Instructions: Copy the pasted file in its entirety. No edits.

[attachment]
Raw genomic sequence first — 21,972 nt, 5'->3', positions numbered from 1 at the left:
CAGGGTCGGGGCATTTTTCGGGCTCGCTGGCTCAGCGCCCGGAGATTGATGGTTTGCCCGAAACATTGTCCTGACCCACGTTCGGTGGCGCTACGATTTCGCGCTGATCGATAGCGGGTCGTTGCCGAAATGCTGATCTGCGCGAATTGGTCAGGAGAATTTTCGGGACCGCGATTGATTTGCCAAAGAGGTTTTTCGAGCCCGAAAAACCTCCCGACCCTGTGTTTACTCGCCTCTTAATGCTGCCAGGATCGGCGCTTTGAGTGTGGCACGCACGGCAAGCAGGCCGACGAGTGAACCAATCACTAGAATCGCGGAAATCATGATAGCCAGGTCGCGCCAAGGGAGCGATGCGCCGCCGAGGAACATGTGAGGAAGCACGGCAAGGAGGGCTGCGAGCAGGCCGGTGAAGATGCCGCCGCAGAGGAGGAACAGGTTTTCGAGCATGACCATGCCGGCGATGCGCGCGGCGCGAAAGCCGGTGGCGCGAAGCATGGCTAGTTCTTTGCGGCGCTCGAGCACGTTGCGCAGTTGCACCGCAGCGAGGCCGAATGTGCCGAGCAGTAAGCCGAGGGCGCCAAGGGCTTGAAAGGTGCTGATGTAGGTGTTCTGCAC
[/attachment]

Raw genomic sequence first — 21,972 nt, 5'->3', positions numbered from 1 at the left:
CAGGGTCGGGGCATTTTTCGGGCTCGCTGGCTCAGCGCCCGGAGATTGATGGTTTGCCCGAAACATTGTCCTGACCCACGTTCGGTGGCGCTACGATTTCGCGCTGATCGATAGCGGGTCGTTGCCGAAATGCTGATCTGCGCGAATTGGTCAGGAGAATTTTCGGGACCGCGATTGATTTGCCAAAGAGGTTTTTCGAGCCCGAAAAACCTCCCGACCCTGTGTTTACTCGCCTCTTAATGCTGCCAGGATCGGCGCTTTGAGTGTGGCACGCACGGCAAGCAGGCCGACGAGTGAACCAATCACTAGAATCGCGGAAATCATGATAGCCAGGTCGCGCCAAGGGAGCGATGCGCCGCCGAGGAACATGTGAGGAAGCACGGCAAGGAGGGCTGCGAGCAGGCCGGTGAAGATGCCGCCGCAGAGGAGGAACAGGTTTTCGAGCATGACCATGCCGGCGATGCGCGCGGCGCGAAAGCCGGTGGCGCGAAGCATGGCTAGTTCTTTGCGGCGCTCGAGCACGTTGCGCAGTTGCACCGCAGCGAGGCCGAATGTGCCGAGCAGTAAGCCGAGGGCGCCAAGGGCTTGAAAGGTGCTGATGTAGGTGTTCTGCAC